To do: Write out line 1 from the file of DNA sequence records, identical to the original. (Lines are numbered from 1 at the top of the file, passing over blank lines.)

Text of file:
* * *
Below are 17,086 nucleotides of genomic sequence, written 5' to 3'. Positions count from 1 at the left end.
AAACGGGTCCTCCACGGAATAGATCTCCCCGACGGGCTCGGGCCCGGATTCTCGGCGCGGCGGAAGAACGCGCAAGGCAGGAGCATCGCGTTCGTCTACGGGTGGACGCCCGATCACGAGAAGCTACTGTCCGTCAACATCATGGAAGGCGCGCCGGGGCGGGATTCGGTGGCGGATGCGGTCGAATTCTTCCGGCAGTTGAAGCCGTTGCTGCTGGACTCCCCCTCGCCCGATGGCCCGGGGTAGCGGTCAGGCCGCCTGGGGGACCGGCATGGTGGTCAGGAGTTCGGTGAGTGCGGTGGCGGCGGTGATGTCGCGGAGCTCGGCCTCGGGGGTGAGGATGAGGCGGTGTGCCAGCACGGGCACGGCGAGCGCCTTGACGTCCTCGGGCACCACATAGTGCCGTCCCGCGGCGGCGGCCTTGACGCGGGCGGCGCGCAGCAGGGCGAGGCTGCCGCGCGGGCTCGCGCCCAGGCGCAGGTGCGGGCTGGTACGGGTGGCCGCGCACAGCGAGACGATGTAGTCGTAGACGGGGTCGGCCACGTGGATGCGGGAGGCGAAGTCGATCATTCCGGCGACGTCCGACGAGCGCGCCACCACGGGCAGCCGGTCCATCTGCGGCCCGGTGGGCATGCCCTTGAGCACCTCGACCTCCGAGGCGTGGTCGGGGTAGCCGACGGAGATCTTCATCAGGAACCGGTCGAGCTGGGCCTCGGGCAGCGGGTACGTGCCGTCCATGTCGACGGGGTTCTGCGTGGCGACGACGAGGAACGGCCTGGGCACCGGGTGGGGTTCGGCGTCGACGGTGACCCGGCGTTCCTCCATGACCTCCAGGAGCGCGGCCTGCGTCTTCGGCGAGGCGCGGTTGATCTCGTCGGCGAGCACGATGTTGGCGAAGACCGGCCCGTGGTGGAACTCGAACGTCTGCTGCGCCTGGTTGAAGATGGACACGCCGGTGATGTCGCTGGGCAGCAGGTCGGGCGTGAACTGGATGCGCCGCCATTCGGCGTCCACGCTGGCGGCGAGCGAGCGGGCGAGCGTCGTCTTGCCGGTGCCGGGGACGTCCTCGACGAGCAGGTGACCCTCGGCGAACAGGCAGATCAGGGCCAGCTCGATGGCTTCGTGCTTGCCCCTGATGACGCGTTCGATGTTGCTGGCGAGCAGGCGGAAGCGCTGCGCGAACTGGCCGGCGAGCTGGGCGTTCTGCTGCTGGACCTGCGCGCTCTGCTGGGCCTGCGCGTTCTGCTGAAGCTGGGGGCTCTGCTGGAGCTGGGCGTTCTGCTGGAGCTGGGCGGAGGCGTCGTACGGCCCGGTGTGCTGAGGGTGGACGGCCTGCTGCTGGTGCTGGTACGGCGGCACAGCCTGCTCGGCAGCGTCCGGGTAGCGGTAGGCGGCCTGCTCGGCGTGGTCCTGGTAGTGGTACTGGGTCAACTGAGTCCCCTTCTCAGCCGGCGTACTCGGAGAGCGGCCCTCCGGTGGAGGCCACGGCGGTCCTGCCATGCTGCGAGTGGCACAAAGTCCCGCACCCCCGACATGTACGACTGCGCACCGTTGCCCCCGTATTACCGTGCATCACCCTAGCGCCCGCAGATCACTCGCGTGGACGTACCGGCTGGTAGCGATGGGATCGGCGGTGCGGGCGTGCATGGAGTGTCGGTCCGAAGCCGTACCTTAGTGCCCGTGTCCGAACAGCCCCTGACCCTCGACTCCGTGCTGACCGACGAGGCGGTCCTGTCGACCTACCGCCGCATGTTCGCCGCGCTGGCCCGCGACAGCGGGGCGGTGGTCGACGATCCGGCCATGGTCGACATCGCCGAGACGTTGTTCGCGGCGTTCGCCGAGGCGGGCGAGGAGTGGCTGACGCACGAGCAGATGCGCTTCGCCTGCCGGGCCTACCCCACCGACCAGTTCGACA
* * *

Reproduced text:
Below are 17,086 nucleotides of genomic sequence, written 5' to 3'. Positions count from 1 at the left end.